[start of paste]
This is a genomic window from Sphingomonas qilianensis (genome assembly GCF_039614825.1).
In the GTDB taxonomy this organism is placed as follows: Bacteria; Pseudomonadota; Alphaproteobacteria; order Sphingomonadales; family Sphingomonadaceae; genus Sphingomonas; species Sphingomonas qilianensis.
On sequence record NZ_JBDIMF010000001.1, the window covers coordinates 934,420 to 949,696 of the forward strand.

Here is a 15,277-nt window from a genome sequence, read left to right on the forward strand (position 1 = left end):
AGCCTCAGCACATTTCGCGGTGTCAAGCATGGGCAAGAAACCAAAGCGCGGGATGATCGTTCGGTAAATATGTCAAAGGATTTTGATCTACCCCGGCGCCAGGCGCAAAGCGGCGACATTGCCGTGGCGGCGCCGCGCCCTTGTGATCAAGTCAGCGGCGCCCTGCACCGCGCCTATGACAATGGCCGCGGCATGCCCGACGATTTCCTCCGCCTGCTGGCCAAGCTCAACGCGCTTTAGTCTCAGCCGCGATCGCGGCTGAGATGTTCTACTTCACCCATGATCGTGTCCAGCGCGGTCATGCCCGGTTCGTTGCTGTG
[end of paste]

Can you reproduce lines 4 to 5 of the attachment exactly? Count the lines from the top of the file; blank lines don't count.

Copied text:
Here is a 15,277-nt window from a genome sequence, read left to right on the forward strand (position 1 = left end):
AGCCTCAGCACATTTCGCGGTGTCAAGCATGGGCAAGAAACCAAAGCGCGGGATGATCGTTCGGTAAATATGTCAAAGGATTTTGATCTACCCCGGCGCCAGGCGCAAAGCGGCGACATTGCCGTGGCGGCGCCGCGCCCTTGTGATCAAGTCAGCGGCGCCCTGCACCGCGCCTATGACAATGGCCGCGGCATGCCCGACGATTTCCTCCGCCTGCTGGCCAAGCTCAACGCGCTTTAGTCTCAGCCGCGATCGCGGCTGAGATGTTCTACTTCACCCATGATCGTGTCCAGCGCGGTCATGCCCGGTTCGTTGCTGTG